Tim:
Sorry about the last message, please ignore.
The problem is solved (I was simply not being careful)
and made some false claims on the results.
(16) -> )clear all
All user variables and function definitions have been
cleared.
(1) -> a:=FiniteField(5,2)
(1) FiniteField(5,2)
Type: Domain
(2) -> b:=devaluate(a)$Lisp
(2) (FiniteField 5 2)
Type: SExpression
(3) -> c:=destruct(b)
(3) [FiniteField,5,2]
Type:
List SExpression
(4) -> c.1
(4) FiniteField
Type: SExpression
(5) -> d:="Fraction"::SExpression
(5) Fraction
Type: SExpression
(6) -> e:Boolean
Type: Void
(7) -> e:=EQ(c.1,d)$Lisp
(7) ()
Type:
SExpression
(7) -> e:=(c.1=Fraction) -- message above
Although Fraction is the name of a constructor, a
full
type must be
specified in the context you have used it. Issue
)show Fraction
for more information.
(7) -> e:= (c.1=d$Lisp)
>> System error:
The variable |d| is unbound.
protected-symbol-warn called with (NIL)
(7) -> a1:=Fraction Integer
(7) Fraction Integer
Type: Domain
(8) -> b1:=devaluate(a1)$Lisp
(8) (Fraction (Integer))
Type: SExpression
(9) -> c1:=destruct(b1)
(9) [Fraction,(Integer)]
Type:
List SExpression
(10) -> e:=(c.1=c1.1)
(10) false
Type: Boolean
William
----
On Tue, 10 Nov 2009 11:38:25 -0500
"William Sit" <address@hidden> wrote:
Thanks, Tim. That is exactly what I am looking for. Now I
would like to compare c.1 with some known constructor,
say Fraction. (In other words, given a domain of category
Field, I would like to know if it comes from the
constructor Fraction). I tried a few variations and each
time, Axiom says:
Although Fraction is the name of a constructor, a full
type must be specified in the context you have used it.
Issue )show Fraction for more information.
Things I tried:
a:=FiniteField(5,2)
b:=devaluate(a)$Lisp
c:=destruct(b)
c.1
d:="Fraction"::SExpression
e:Boolean
e:=EQ(c.1,d) -- message above
e:=(c.1=Fraction) -- message above
e:= (c.1=d$Lisp) -- message above
a1:=Fraction Integer
b1:=devaluate(a1)$Lisp
c1:=destruct(b1)
e:=(c.1=c1.1) -- message above
I confess that I'm still using a very old Window version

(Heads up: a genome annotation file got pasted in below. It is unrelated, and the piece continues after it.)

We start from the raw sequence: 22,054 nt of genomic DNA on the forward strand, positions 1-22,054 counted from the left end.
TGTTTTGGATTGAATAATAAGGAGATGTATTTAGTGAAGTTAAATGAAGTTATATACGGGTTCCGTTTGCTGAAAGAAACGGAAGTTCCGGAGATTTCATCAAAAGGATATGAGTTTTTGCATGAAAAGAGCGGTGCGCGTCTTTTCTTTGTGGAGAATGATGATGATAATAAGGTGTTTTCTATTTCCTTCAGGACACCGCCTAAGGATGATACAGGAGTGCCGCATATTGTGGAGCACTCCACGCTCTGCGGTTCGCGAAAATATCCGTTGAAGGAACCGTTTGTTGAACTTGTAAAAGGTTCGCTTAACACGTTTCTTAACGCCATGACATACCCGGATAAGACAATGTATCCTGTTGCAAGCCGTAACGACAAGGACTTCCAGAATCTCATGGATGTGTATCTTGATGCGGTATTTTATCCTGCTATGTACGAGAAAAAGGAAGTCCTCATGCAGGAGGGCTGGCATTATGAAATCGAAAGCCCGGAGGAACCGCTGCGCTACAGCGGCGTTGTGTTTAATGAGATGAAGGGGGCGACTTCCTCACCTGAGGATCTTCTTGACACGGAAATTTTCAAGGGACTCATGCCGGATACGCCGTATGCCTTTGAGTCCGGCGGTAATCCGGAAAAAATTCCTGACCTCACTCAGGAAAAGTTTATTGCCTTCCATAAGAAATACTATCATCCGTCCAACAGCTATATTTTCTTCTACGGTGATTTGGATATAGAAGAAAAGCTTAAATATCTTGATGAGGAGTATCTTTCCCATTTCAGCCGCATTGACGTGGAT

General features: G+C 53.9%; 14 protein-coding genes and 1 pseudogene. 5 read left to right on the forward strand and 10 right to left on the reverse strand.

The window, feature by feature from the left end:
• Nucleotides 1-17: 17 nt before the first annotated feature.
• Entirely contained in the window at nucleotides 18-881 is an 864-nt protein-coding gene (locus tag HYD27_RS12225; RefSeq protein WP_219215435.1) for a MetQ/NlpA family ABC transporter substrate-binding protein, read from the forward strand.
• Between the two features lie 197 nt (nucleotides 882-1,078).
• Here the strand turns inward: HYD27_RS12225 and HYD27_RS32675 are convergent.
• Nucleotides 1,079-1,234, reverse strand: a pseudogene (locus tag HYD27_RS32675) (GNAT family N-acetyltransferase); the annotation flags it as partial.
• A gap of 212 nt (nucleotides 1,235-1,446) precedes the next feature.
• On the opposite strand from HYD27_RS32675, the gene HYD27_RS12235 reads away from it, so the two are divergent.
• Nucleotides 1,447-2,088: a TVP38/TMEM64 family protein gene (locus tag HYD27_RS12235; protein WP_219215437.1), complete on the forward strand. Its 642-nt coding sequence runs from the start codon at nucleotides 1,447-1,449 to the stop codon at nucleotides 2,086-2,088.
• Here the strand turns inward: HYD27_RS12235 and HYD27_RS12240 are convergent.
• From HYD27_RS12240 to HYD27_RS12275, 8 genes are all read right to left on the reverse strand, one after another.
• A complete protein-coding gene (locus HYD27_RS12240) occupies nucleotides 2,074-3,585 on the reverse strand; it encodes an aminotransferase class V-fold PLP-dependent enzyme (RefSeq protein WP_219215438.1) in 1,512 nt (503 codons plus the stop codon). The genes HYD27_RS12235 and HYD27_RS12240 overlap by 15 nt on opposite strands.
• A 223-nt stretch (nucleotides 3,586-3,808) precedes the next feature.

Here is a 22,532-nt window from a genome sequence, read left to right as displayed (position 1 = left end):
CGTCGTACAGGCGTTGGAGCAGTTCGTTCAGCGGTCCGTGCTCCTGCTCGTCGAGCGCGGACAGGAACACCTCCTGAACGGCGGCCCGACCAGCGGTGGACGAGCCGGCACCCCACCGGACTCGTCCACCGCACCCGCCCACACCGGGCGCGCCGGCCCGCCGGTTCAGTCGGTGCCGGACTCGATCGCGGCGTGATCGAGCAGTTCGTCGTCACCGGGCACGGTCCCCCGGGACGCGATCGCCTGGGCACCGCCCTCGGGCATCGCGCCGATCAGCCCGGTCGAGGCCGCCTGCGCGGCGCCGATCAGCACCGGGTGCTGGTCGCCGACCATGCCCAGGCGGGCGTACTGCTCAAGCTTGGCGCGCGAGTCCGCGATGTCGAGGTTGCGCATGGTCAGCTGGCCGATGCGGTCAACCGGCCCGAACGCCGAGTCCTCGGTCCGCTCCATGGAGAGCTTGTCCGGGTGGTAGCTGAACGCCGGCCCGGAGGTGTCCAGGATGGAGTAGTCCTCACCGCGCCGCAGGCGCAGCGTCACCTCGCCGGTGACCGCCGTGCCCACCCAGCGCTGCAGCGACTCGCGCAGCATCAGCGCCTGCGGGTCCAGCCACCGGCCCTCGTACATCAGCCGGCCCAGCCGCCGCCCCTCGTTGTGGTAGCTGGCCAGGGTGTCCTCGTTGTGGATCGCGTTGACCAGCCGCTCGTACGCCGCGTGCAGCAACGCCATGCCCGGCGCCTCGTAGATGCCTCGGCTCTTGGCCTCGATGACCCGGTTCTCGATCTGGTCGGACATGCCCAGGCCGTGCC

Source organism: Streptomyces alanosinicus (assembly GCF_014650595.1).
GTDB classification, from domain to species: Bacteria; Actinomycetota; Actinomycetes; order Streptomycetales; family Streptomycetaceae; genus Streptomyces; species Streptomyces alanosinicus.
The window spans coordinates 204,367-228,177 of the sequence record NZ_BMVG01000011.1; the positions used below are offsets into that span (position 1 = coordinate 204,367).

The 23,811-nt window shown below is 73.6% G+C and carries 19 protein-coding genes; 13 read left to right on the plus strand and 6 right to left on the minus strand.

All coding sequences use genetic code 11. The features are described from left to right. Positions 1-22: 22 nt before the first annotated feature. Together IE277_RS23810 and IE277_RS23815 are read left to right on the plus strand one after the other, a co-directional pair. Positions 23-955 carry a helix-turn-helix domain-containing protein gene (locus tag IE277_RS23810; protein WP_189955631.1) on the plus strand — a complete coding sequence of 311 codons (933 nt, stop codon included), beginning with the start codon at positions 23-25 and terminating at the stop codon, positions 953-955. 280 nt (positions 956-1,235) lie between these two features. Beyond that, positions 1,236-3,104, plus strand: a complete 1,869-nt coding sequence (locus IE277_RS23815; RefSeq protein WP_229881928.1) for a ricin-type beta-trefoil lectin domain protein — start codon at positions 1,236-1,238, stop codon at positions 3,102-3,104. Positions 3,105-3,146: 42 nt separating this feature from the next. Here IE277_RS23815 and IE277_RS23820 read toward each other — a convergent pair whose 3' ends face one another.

(Version of Tuesday November 30, 2004 at 21:11:14) but I
don't think that makes a difference in these examples.
William
On Mon, 09 Nov 2009 21:24:48 -0500
Tim Daly <address@hidden> wrote:
I'm not sure what you want. Perhaps you'd like to say:
a:=Fraction(Polynomial(Integer))
b:=devaluate(a)$Lisp
which returns the list (actually of type SExpression)
(Fraction (Polynomial (Integer)))
c:=destruct(b)
c.2
which returns (Polynomial (Integer))
Does that help?
Tim
William Sit wrote:
Tim:
Interesting. Is there a similar function that is more
structural? say, can I test whether some domain (which
may be passed as a parameter of type Field) is of the
form Fraction(something) and if so, extract "something"
(that is, assign it to a variable and further test it),
sort of a deconstruction?
William
On Mon, 09 Nov 2009 19:51:45 -0500
Tim Daly <address@hidden> wrote:
You can get a memory pointer to a lisp object.
a:=Fraction(Integer)
returns the "memory location of Fraction(Integer)"
You can prove this with
b:=Fraction(Integer)
EQ(a,b)$Lisp
The lisp function EQ compares memory pointers.
There is a lisp function to get the hash value of any
object
call sxhash. You can call it.
SXHASH(a)$Lisp
Note that if
c:=Integer
then
EQ(a,c)$Lisp is false
SXHASH(a)$Lisp is not equal to SXHASH(c)$Lisp
Thus the hash function you seek already exists.
You just have to accept the fact that Spad is only
syntactic
sugar for lisp code and lisp is not evil.
Tim
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William Sit, Professor Emeritus
Mathematics, City College of New York
Office: R6/202C
Tel: 212-650-5179
Home Page: http://scisun.sci.ccny.cuny.edu/~wyscc/
William Sit, Professor Emeritus
Mathematics, City College of New York
Office: R6/202C Tel: 212-650-5179
Home Page: http://scisun.sci.ccny.cuny.edu/~wyscc/
William Sit, Professor Emeritus
Mathematics, City College of New York
Office: R6/202C Tel: 212-650-5179
Home Page: http://scisun.sci.ccny.cuny.edu/~wyscc/